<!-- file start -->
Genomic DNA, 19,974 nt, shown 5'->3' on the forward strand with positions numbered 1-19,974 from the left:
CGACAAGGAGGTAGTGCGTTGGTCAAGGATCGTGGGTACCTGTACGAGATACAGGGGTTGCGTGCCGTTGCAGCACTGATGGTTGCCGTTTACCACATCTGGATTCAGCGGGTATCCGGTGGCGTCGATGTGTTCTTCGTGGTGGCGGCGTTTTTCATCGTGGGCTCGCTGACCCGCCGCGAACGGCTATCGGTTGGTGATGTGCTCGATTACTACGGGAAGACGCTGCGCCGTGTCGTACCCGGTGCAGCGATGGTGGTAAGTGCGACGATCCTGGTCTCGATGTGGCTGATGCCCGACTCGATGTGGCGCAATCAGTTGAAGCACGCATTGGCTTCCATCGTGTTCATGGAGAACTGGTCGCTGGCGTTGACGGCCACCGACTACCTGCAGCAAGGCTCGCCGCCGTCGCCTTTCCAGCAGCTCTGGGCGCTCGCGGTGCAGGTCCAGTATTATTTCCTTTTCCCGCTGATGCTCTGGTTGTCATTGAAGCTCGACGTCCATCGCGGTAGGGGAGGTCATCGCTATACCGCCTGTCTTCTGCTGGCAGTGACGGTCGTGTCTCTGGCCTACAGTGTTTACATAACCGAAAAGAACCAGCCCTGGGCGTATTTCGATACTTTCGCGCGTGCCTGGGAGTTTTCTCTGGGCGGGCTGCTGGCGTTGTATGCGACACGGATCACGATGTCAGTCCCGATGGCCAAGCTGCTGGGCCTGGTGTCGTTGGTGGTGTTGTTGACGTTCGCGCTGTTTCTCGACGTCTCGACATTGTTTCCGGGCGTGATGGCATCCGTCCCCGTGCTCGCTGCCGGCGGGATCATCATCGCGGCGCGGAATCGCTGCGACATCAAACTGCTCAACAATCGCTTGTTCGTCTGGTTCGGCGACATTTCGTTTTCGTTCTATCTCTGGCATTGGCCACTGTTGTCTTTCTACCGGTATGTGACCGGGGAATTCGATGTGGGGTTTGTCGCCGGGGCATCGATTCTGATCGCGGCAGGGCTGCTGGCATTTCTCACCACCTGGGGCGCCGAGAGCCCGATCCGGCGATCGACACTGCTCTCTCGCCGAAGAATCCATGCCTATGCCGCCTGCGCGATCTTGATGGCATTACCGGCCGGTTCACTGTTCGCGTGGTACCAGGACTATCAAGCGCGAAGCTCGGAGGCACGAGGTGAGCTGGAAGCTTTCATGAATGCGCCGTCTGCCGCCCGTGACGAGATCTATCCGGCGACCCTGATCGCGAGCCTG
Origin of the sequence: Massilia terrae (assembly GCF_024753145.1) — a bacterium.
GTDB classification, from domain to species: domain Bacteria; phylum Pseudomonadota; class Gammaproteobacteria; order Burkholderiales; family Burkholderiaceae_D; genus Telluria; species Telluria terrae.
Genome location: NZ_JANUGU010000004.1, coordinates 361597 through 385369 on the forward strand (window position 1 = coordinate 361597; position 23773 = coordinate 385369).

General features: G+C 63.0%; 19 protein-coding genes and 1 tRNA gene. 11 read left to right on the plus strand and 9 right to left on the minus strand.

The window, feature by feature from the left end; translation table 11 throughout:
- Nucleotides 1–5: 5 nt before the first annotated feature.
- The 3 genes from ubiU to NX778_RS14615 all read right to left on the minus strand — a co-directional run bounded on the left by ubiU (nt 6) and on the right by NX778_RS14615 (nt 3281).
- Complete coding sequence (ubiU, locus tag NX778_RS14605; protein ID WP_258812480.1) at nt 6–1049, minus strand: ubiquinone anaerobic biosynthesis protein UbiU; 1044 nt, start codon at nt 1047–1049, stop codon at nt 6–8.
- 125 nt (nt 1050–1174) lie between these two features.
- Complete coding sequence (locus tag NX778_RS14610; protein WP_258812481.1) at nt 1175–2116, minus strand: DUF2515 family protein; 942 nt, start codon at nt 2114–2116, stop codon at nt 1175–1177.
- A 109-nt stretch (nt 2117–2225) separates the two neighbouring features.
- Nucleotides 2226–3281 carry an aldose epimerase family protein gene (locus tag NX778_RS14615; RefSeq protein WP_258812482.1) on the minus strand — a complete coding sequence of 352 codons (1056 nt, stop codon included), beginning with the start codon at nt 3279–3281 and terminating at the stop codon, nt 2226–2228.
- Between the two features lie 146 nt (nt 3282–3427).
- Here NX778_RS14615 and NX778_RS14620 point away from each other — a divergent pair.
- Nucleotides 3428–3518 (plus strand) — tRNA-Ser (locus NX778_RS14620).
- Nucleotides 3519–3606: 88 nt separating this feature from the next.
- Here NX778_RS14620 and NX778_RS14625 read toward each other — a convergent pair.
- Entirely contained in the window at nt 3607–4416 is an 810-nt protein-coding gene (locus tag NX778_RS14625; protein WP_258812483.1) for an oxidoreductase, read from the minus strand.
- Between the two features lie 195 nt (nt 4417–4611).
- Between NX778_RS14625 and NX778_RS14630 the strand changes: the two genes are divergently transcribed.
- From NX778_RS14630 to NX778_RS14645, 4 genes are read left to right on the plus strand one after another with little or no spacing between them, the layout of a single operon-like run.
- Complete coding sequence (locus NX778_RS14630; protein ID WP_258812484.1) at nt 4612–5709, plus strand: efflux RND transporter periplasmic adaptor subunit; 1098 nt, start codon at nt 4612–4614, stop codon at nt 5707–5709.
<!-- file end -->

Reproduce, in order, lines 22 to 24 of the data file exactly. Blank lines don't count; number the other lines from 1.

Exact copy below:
- Between NX778_RS14625 and NX778_RS14630 the strand changes: the two genes are divergently transcribed.
- From NX778_RS14630 to NX778_RS14645, 4 genes are read left to right on the plus strand one after another with little or no spacing between them, the layout of a single operon-like run.
- Complete coding sequence (locus NX778_RS14630; protein ID WP_258812484.1) at nt 4612–5709, plus strand: efflux RND transporter periplasmic adaptor subunit; 1098 nt, start codon at nt 4612–4614, stop codon at nt 5707–5709.